For Asian recipes, have your pantry well stocked

The chefs at the kitchens of the Food Network field questions about cooking and food storage. If you've got something to ask the experts, go to foodnetwork.com or write Ask Food Network, c/o Viewer Services Culinary Department, Scripps Networks, P.O. Box 50970, Knoxville, TN 37950. — Food Network Kitchens

Q: I hope to do more Asian cooking in the new year. Can you tell me what I should keep on hand?

A well-planned and well-stocked pantry makes whipping up Southeast Asian meals a snap. While you can certainly venture off to Southeast Asian markets, know that for the most part you can create authentic meals with ingredients that are readily available. For starters, keep your refrigerator stocked with lemongrass, garlic, ginger, scallions and shallots. Your dry storage should never be without fish sauce, the salt of Southeast Asia, rice vinegar, curry powder, cinnamon sticks and star anise.

Other good additions include:

. Starches: Rice, rice noodles, rice paper

. Sauces: Sriracha (a hot Thai sauce), sweet soy sauce, mushroom soy sauce, hoisin sauce, fish sauce

. Spices and pastes: Curry paste, coriander, mint, Thai basil, Thai chilies, kaffir lime leaves, galangal, which resembles ginger in appearance but tastes citrusy

. Fruits and vegetables: Daikon radishes, mung beans, green papaya and mango

. Other: Coconut milk, tea, black or green, palm sugar

Q: I know that in some countries women buy fresh vegetables every day, but I'm too busy to do that. What are my options?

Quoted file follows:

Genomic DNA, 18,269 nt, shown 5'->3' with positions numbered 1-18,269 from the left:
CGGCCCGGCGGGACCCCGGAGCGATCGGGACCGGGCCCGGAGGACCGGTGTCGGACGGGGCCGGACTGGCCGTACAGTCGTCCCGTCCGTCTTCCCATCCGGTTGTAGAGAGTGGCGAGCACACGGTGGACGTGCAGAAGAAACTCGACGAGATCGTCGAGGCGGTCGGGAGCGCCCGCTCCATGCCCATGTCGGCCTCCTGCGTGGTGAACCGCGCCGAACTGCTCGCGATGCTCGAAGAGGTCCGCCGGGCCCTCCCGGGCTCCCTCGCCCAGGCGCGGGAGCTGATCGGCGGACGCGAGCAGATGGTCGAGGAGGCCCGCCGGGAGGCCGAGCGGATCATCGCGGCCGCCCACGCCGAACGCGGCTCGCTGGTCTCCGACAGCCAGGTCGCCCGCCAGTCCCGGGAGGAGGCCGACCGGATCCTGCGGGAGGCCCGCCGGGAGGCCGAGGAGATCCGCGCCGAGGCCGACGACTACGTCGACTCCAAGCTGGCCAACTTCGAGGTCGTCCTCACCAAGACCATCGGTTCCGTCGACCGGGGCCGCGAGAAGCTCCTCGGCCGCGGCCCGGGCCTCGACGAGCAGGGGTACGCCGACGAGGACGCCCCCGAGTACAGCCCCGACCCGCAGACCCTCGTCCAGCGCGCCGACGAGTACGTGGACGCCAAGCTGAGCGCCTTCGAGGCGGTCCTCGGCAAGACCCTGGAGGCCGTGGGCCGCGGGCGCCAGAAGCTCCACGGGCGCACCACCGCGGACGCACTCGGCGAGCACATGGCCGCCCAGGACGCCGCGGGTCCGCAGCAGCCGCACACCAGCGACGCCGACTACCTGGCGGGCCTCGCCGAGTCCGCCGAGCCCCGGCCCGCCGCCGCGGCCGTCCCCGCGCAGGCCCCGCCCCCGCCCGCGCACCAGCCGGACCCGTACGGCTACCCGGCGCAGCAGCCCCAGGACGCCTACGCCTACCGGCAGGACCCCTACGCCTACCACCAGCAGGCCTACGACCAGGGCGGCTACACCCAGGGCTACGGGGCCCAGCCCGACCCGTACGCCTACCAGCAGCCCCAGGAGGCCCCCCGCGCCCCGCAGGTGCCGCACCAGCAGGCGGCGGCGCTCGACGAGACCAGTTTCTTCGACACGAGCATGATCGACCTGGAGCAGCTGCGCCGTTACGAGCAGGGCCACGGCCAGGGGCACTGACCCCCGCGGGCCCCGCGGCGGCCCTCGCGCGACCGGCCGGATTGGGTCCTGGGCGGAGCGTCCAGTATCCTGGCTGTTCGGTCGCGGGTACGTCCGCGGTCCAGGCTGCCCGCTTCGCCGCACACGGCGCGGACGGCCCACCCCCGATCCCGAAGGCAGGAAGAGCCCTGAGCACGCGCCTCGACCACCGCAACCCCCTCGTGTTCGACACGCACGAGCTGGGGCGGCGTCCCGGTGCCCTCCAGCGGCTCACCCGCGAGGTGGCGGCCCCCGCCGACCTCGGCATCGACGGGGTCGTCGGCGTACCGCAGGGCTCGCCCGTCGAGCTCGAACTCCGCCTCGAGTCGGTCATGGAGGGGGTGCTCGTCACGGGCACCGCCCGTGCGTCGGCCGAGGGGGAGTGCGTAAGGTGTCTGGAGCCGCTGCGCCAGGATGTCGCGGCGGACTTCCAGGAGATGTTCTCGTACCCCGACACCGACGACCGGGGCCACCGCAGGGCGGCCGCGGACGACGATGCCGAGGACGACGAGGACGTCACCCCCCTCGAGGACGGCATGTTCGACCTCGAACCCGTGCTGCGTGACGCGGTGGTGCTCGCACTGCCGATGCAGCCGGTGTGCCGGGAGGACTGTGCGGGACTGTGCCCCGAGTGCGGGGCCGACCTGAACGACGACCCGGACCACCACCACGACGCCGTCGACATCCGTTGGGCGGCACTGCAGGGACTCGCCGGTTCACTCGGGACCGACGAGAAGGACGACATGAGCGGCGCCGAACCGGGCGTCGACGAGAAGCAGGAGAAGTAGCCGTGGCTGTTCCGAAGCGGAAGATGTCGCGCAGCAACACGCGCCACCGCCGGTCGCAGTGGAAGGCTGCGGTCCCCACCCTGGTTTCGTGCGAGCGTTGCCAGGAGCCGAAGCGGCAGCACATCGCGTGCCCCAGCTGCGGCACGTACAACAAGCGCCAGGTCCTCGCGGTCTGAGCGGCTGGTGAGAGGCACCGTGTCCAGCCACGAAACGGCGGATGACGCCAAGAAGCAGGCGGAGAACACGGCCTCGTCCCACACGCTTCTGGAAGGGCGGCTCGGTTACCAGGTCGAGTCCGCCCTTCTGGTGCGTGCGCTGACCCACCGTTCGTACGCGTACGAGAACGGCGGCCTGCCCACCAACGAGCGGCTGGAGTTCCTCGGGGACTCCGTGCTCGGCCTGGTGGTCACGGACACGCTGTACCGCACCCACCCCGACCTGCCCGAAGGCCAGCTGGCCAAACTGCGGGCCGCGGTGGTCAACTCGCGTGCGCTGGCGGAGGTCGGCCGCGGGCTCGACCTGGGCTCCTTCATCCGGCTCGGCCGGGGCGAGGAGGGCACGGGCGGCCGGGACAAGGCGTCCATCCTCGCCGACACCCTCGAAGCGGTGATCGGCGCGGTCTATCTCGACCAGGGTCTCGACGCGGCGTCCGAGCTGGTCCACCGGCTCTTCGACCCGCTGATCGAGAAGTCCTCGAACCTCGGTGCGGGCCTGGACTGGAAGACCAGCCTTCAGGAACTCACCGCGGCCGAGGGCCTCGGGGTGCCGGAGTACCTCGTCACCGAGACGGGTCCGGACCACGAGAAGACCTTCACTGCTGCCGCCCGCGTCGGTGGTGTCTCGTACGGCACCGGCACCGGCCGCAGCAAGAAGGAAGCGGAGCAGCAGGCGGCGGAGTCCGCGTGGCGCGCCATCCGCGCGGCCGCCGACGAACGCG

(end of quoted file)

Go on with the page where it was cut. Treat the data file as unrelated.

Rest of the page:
Even if you can only make it to the grocery store once a week, you can still have fresh produce at your fingertips every day. Just follow these guidelines for buying, storing and cooking to get the most out of your weekly shopping trip.

. Shop at the right time: Find out which days your store has its produce delivered and try to shop on one of those days. The less time it sits on the market shelf the more time it can spend on yours.

. Buy hearty: Be sure to buy longer-life vegetables like beets, carrots, cabbage, turnips and mature onions. They last the longest in the refrigerator, one to two weeks.

. Prioritize: Eat food like fresh corn or peas at the beginning of the week. If you leave them lingering in your fridge for too long, the sugar turns to starch and they lose their signature sweetness. Next, eat up tender vegetables like lettuces.

. Prep later: Don't wash or cut the produce until just before you are ready to use it. When you cut something, you're disturbing the vegetable's natural protective packaging and exposing it to the elements that make it go bad and lose nutrients.

Q: Which fruits should I put in the fridge and which can I leave on the counter?

You can ripen cantaloupe at room temperature, but it will go quickly from ripe to overripe. Melon stored in the fridge can develop a rubbery texture and lose a lot of flavor quickly, so keep them at room temperature. Most berries go bad quickly, although blueberries are a bit heartier than strawberries and raspberries, which both need to be stored in the refrigerator and very gently washed just before use. Rhubarb should be wrapped in plastic and stored in the fridge, but it also freezes well.

Mangoes, plums, peaches and pears can be ripened at room temperature in a brown bag until they give a bit in the palm of your hand and should then be refrigerated. Because the sugar is concentrated at the base of a pineapple, you can store them upside down for a day or two at room temperature or in the fridge to allow the sweetness to spread throughout the fruit.

Lemons and limes will last a long time at room temperature, whereas they tend to absorb odors from the fridge, something worth avoiding. Apples can be stored in the refrigerator or a cool, dark location for up to four months. Bananas should be kept at room temperature.

For Asian recipes, have your pantry well stocked 02/16/10 [Last modified: Tuesday, February 16, 2010 3:30am]

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